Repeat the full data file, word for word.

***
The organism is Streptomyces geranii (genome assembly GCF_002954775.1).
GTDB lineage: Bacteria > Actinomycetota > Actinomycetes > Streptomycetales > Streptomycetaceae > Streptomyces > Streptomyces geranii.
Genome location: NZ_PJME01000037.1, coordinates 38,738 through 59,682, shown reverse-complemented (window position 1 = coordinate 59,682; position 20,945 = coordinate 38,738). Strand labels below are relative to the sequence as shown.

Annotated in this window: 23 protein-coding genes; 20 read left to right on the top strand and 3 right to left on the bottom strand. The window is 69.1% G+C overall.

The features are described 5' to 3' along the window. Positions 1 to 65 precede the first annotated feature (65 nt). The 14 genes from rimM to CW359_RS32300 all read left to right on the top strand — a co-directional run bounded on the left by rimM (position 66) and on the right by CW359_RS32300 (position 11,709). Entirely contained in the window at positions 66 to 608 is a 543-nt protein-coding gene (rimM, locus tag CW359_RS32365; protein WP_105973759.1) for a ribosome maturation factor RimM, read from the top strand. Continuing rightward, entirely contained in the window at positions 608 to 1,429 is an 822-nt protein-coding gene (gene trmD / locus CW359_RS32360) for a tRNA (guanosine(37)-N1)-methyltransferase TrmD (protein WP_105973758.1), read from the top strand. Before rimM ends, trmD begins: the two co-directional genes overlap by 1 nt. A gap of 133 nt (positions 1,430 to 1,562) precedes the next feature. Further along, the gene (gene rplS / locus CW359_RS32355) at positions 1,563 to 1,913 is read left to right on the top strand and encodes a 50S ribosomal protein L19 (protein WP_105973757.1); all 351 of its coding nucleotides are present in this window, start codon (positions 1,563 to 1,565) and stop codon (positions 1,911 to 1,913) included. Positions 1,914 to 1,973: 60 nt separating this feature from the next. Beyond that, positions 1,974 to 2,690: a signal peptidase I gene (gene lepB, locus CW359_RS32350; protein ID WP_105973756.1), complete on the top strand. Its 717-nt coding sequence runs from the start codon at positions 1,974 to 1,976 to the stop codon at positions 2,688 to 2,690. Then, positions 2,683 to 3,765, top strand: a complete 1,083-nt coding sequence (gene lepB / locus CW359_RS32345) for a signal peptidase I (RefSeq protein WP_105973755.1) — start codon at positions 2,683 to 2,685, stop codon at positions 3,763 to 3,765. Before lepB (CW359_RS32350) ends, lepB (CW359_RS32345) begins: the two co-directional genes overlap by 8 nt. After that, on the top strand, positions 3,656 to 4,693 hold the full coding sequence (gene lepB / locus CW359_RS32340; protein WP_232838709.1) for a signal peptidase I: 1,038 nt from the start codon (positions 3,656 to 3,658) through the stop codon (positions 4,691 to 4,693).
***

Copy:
The organism is Streptomyces geranii (genome assembly GCF_002954775.1).
GTDB lineage: Bacteria > Actinomycetota > Actinomycetes > Streptomycetales > Streptomycetaceae > Streptomyces > Streptomyces geranii.
Genome location: NZ_PJME01000037.1, coordinates 38,738 through 59,682, shown reverse-complemented (window position 1 = coordinate 59,682; position 20,945 = coordinate 38,738). Strand labels below are relative to the sequence as shown.

Annotated in this window: 23 protein-coding genes; 20 read left to right on the top strand and 3 right to left on the bottom strand. The window is 69.1% G+C overall.

The features are described 5' to 3' along the window. Positions 1 to 65 precede the first annotated feature (65 nt). The 14 genes from rimM to CW359_RS32300 all read left to right on the top strand — a co-directional run bounded on the left by rimM (position 66) and on the right by CW359_RS32300 (position 11,709). Entirely contained in the window at positions 66 to 608 is a 543-nt protein-coding gene (rimM, locus tag CW359_RS32365; protein WP_105973759.1) for a ribosome maturation factor RimM, read from the top strand. Continuing rightward, entirely contained in the window at positions 608 to 1,429 is an 822-nt protein-coding gene (gene trmD / locus CW359_RS32360) for a tRNA (guanosine(37)-N1)-methyltransferase TrmD (protein WP_105973758.1), read from the top strand. Before rimM ends, trmD begins: the two co-directional genes overlap by 1 nt. A gap of 133 nt (positions 1,430 to 1,562) precedes the next feature. Further along, the gene (gene rplS / locus CW359_RS32355) at positions 1,563 to 1,913 is read left to right on the top strand and encodes a 50S ribosomal protein L19 (protein WP_105973757.1); all 351 of its coding nucleotides are present in this window, start codon (positions 1,563 to 1,565) and stop codon (positions 1,911 to 1,913) included. Positions 1,914 to 1,973: 60 nt separating this feature from the next. Beyond that, positions 1,974 to 2,690: a signal peptidase I gene (gene lepB, locus CW359_RS32350; protein ID WP_105973756.1), complete on the top strand. Its 717-nt coding sequence runs from the start codon at positions 1,974 to 1,976 to the stop codon at positions 2,688 to 2,690. Then, positions 2,683 to 3,765, top strand: a complete 1,083-nt coding sequence (gene lepB / locus CW359_RS32345) for a signal peptidase I (RefSeq protein WP_105973755.1) — start codon at positions 2,683 to 2,685, stop codon at positions 3,763 to 3,765. Before lepB (CW359_RS32350) ends, lepB (CW359_RS32345) begins: the two co-directional genes overlap by 8 nt. After that, on the top strand, positions 3,656 to 4,693 hold the full coding sequence (gene lepB / locus CW359_RS32340; protein WP_232838709.1) for a signal peptidase I: 1,038 nt from the start codon (positions 3,656 to 3,658) through the stop codon (positions 4,691 to 4,693).